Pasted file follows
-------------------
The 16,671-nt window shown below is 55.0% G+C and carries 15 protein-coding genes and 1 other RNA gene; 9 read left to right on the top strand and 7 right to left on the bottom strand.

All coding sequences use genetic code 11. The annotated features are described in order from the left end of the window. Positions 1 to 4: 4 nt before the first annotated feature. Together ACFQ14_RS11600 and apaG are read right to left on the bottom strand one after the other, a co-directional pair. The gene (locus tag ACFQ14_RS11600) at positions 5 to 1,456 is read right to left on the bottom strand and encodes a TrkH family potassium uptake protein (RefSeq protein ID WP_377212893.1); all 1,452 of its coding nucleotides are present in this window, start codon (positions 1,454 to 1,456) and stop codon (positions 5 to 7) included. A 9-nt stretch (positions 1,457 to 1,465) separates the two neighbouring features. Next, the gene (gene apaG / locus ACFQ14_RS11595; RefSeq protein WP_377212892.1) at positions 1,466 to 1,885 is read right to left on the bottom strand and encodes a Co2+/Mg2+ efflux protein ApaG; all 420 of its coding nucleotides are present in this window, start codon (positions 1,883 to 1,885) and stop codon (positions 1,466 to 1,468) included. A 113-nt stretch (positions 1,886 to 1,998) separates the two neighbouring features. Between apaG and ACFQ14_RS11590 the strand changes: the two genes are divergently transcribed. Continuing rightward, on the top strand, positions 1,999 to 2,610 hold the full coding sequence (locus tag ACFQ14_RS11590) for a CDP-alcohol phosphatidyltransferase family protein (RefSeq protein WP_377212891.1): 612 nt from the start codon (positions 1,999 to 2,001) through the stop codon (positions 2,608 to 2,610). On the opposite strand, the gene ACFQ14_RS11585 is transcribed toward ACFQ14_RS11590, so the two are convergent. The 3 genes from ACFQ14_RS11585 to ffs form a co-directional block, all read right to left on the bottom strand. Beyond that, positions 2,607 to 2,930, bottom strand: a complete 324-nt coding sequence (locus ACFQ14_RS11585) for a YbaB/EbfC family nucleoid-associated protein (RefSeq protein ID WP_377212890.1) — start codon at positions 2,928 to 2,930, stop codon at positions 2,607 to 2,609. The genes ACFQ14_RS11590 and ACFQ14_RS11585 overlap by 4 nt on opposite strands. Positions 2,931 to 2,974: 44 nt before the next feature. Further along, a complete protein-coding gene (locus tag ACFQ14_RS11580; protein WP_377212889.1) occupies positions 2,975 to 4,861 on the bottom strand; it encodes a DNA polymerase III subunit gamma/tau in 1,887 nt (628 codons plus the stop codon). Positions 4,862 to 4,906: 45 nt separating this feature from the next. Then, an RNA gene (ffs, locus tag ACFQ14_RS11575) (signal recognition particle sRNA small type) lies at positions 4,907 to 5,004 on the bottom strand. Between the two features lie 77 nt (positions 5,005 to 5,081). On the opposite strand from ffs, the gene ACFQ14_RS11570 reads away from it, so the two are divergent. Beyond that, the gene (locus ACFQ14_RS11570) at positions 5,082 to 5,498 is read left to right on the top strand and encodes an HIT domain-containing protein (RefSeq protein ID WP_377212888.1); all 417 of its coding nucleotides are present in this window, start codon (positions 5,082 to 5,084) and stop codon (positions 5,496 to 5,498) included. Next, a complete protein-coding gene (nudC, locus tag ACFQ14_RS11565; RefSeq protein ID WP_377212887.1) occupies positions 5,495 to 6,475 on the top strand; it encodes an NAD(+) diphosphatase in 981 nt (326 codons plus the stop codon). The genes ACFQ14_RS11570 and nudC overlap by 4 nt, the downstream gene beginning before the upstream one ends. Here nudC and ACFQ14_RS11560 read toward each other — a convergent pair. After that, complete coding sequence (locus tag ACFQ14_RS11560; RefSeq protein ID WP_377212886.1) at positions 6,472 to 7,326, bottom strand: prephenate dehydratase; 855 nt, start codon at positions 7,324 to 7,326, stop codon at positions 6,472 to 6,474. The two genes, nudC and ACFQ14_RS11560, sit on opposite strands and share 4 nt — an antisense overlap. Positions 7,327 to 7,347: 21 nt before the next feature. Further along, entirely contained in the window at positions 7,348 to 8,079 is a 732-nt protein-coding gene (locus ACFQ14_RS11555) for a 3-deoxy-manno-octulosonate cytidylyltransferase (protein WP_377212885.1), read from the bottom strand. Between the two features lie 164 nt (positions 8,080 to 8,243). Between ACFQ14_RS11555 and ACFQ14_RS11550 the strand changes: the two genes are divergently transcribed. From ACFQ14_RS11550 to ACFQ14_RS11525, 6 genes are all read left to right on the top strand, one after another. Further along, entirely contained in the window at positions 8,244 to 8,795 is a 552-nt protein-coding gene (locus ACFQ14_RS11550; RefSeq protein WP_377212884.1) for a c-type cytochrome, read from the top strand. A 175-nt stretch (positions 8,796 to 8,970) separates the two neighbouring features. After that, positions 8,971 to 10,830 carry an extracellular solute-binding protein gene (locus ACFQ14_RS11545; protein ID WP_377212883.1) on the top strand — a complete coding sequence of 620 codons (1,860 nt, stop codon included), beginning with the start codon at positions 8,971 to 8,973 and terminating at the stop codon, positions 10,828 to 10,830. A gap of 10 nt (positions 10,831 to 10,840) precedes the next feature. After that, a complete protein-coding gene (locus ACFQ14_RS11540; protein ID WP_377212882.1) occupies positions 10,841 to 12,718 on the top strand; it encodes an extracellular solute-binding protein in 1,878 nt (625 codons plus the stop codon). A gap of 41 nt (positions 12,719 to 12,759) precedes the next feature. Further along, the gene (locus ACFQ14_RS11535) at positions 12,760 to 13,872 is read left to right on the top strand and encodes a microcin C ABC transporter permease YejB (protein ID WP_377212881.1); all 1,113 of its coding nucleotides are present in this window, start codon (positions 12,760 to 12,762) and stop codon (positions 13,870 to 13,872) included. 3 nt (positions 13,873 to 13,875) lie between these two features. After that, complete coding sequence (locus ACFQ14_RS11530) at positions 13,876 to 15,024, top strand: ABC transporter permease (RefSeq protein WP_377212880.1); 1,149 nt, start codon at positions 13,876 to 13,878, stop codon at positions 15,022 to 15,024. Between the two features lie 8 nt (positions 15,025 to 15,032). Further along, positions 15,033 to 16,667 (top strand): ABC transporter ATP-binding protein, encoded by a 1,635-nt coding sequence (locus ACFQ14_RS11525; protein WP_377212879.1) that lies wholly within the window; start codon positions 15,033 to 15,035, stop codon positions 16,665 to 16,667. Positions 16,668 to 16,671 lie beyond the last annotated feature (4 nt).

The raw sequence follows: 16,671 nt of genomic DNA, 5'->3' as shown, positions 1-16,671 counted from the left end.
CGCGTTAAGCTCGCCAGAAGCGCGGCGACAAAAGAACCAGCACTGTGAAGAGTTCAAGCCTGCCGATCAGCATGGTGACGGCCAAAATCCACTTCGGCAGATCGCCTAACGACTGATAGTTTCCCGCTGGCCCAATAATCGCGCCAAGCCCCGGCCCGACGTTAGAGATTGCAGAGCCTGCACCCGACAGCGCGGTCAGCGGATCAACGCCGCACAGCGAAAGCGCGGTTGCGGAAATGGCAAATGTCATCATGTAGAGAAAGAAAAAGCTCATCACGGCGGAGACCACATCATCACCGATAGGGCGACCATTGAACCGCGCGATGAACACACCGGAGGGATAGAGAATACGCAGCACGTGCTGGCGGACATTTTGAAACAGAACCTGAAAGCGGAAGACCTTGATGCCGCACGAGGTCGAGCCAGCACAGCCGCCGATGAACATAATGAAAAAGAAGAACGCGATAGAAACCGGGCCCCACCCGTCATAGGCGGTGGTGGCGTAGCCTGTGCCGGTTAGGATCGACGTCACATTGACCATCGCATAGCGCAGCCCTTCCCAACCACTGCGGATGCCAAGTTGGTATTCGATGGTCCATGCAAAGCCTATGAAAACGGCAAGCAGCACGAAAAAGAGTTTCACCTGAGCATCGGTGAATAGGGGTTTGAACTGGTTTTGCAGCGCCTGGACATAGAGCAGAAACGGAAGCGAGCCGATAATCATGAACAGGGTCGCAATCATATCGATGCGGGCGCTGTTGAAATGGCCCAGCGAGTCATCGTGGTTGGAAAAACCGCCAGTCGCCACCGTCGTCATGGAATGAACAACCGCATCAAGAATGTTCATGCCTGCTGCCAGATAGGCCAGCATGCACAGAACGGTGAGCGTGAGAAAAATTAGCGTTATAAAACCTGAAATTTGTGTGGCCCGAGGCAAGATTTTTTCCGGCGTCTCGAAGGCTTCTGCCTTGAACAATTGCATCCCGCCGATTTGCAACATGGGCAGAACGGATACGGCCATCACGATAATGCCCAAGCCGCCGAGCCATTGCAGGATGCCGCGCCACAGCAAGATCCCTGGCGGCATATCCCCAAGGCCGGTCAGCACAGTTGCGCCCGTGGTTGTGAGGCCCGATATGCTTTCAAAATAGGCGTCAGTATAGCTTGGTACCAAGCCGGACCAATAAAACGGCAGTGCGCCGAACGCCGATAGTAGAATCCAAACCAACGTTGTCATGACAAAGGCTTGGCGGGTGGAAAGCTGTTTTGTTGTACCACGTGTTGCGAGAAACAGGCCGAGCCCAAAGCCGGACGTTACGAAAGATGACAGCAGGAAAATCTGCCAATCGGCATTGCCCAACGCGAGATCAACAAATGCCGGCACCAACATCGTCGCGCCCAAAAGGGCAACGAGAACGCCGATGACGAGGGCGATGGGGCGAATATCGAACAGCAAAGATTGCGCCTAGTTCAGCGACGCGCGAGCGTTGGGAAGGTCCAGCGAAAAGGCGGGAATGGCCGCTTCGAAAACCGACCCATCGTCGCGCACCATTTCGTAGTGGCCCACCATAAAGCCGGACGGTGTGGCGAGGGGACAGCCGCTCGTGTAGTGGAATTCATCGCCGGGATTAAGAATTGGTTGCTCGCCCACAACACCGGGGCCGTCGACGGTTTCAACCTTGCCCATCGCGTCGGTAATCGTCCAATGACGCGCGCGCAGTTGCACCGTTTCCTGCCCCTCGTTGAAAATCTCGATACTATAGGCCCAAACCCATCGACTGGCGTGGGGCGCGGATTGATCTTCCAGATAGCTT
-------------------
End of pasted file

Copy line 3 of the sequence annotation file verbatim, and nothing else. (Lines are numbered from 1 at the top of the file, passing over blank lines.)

The raw sequence follows: 16,671 nt of genomic DNA, 5'->3' as shown, positions 1-16,671 counted from the left end.